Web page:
Which Protein Powder If You’re Lactose Intolerant?

If you are lactose intolerant, then you are quite accustomed to checking to see if dishes contain dairy. You might also be wary of whey and casein protein powders due to their derivation from milk. However, if you have only a mild lactose intolerance, you may not have an issue with whey and casein. Why is this?

Many individuals with a mild lactose intolerance are fine with whey protein isolate as well as with casein. Both whey and casein are separated from the lactose during processing. There are small concentrations of lactose which bypass the separation, but usually this is not enough to mount a reaction in a mildly lactose intolerant individual. Only the most sensitive individuals will have a problem with these forms of protein. Bear in mind that whey concentrate is not the same as whey isolate, and that individuals who are more lactose intolerant or who have other gut issues might not tolerate the concentrate form of whey.

You may be asking what the big deal is with whey and casein, and whether they are better than other forms of protein. Why take a chance of mounting a reaction in the belly when there are other forms of protein?
whey scoop
Whey is a complete protein, meaning that it provides all the amino acids the body requires. It is also relatively cheap. Casein protein is also a complete protein, and is digested very slowly, making it a great option for bedtime.

While soy is also a complete protein, it undergoes considerable processing, and it contains phytoestrogens which are estrogen mimics. I am definitely not a fan of soy protein and will not advocate its use.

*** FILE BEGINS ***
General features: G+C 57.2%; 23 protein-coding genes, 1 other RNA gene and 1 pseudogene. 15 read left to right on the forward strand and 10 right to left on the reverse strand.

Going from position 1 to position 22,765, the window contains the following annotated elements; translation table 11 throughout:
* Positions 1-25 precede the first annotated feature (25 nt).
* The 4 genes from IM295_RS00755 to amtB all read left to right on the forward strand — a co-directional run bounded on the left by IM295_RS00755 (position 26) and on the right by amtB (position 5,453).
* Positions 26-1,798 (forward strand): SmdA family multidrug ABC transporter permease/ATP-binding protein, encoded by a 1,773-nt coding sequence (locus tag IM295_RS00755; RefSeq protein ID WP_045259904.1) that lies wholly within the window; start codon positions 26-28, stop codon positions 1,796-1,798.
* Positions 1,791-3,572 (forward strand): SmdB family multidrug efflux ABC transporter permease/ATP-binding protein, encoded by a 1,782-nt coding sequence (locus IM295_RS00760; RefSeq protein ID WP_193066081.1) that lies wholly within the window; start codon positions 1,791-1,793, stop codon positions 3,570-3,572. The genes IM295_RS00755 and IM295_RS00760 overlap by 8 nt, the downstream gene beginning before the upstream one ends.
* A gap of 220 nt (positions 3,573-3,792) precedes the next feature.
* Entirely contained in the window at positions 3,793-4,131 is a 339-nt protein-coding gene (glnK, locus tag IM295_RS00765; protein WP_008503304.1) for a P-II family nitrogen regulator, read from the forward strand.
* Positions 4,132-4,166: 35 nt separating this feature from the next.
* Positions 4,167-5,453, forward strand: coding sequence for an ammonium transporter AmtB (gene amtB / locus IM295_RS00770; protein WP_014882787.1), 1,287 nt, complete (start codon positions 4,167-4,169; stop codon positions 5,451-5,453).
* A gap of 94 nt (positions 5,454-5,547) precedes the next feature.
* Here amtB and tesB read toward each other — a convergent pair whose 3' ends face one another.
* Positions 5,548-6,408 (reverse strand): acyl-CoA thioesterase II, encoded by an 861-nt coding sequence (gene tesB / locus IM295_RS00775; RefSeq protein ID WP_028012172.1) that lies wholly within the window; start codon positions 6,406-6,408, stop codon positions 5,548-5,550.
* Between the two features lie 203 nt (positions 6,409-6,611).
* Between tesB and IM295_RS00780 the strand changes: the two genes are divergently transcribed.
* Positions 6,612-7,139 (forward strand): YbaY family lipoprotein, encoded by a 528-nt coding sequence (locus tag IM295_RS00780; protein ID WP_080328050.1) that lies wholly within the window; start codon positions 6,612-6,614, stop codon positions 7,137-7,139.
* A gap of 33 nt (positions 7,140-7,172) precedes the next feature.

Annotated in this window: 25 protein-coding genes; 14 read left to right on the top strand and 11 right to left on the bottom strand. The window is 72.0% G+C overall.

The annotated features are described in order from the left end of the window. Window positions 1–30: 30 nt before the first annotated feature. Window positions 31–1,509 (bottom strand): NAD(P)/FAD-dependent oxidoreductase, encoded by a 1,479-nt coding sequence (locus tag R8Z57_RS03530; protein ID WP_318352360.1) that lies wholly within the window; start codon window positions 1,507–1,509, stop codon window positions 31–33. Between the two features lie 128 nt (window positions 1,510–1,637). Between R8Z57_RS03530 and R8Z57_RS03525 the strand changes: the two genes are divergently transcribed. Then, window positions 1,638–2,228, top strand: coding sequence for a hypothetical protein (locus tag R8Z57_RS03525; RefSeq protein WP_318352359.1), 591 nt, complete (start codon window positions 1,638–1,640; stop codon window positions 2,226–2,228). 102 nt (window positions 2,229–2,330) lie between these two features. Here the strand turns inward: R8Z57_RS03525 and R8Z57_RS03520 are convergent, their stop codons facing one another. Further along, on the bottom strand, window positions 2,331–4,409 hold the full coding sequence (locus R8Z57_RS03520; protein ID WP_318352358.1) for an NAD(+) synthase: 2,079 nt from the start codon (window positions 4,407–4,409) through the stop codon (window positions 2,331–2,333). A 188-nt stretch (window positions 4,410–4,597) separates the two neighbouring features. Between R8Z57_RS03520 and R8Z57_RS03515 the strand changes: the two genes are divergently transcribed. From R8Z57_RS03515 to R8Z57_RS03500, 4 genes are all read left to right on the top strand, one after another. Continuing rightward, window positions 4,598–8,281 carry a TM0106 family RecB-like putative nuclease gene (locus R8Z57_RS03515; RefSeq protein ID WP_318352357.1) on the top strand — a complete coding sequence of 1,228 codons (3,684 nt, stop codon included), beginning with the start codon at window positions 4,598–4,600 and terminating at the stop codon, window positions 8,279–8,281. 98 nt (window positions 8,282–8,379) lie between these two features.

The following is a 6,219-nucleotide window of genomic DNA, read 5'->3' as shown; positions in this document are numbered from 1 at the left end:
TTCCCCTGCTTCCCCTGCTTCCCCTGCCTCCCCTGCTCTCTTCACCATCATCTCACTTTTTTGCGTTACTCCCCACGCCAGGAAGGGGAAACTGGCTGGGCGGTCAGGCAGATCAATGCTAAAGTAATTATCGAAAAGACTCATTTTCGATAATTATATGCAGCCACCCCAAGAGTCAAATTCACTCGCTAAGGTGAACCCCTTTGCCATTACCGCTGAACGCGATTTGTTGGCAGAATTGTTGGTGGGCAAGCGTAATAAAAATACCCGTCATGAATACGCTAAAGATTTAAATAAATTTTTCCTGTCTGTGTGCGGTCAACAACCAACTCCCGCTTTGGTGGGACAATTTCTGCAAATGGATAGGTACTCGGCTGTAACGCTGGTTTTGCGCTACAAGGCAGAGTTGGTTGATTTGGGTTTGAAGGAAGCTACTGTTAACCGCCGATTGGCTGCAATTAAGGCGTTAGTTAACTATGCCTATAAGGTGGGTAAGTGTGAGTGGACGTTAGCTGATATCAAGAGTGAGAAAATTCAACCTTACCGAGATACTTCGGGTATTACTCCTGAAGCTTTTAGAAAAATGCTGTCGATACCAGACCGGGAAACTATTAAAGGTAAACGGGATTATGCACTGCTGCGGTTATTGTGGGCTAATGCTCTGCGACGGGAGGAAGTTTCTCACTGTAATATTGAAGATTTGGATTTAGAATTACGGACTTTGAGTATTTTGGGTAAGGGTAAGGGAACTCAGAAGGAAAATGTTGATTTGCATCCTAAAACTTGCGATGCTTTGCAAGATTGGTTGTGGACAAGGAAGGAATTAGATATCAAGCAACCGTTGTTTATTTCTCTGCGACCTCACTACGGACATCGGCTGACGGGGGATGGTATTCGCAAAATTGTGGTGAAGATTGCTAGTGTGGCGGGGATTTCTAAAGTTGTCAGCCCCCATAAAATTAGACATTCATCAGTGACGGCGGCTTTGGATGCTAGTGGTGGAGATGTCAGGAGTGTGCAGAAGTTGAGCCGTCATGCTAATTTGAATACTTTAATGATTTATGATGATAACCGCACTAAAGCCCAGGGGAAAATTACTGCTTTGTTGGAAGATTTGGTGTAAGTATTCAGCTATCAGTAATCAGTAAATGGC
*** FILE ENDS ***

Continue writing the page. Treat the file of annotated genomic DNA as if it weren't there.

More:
Rice, hemp and pea proteins are good alternatives for the vegan or vegetarian crowd, but since they are not complete proteins, they must be combined to fill out the amino acid profile. Rice protein is very easily digested, while pea protein has glutamic acid, which helps convert carbs into energy instead of being stored as fat. Hemp protein is rich in omega-6 fatty acids and has a high fiber content.

As long as you mix plant based proteins to get a complete profile, you will not be at a disadvantage if you cannot tolerate whey or casein. However, when it comes to cost, nutrition profile, and convenience, whey will always win the prize for being the king of protein powders.

On a personal note, I discovered that I had a mild intolerance to whey and a moderate intolerance to casein, and though I only have a mild case of lactose intolerance, the whey and casein proteins themselves cause my body to react. As a result, I keep whey protein intake to a minimum, consuming only a small amount (about 20 grams) a few times per week. This is a drastic drop from the 60 to 70 grams of whey protein which I was ingesting during my competing days in the off-season.

These days, I opt for soy-free plant-based proteins. Since the combination of pea and rice proteins delivers a complete amino acid profile, I tend to look for those blends. Healthy Skoop has a very tasty version which mixes beautifully:

Protein

I also use MitoXcell’s new Plant Protein formula, which also features hemp protein and the original MitoXcell formula for mitochondrial optimization. I think it’s a superior protein, but it’s a bit chalky for my tastes:

MitoXcell Plant Protein

One Step Forward Two Steps Back: Fighting Muscle Loss As You Age

Originally published on mensphysique.com on Monday, 07 April 2014
fit at older age
http://www.rxmuscle.com/blogs/the-news-the-newest-in-mp/10590-one-step-forward-two-steps-back-fighting-muscle-loss-as-you-age.html